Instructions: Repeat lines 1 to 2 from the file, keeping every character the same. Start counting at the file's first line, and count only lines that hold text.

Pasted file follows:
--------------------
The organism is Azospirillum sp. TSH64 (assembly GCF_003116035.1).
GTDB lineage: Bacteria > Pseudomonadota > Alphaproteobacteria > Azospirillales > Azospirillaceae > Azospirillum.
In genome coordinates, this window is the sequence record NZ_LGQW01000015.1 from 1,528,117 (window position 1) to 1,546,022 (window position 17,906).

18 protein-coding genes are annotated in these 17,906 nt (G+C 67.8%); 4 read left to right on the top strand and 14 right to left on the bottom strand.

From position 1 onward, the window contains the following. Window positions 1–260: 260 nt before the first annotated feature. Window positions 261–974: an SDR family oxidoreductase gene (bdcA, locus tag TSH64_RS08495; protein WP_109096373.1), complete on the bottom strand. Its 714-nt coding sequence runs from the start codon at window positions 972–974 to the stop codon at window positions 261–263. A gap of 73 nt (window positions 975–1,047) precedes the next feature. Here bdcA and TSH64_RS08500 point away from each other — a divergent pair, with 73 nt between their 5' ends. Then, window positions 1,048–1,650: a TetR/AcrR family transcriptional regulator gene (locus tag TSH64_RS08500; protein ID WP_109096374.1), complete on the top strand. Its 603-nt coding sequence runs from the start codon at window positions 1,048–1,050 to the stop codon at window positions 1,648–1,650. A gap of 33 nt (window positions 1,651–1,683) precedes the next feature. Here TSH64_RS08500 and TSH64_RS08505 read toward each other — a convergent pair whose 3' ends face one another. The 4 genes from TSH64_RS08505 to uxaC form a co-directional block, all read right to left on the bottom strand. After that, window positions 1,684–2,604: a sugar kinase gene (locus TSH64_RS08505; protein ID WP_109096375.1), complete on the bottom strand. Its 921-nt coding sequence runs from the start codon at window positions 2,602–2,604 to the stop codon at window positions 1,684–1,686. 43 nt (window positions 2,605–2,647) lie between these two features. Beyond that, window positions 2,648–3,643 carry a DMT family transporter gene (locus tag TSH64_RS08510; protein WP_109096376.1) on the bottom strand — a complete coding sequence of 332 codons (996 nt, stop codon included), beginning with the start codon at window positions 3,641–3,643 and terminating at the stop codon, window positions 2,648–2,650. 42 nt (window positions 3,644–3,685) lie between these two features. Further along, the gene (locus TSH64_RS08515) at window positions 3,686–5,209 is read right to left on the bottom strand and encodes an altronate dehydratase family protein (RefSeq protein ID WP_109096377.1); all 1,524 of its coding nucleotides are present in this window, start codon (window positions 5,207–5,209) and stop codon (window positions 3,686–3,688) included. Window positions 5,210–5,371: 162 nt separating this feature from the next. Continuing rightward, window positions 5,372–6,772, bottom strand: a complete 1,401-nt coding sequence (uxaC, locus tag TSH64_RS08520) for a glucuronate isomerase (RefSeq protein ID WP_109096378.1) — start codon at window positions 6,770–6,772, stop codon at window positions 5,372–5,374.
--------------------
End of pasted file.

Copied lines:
The organism is Azospirillum sp. TSH64 (assembly GCF_003116035.1).
GTDB lineage: Bacteria > Pseudomonadota > Alphaproteobacteria > Azospirillales > Azospirillaceae > Azospirillum.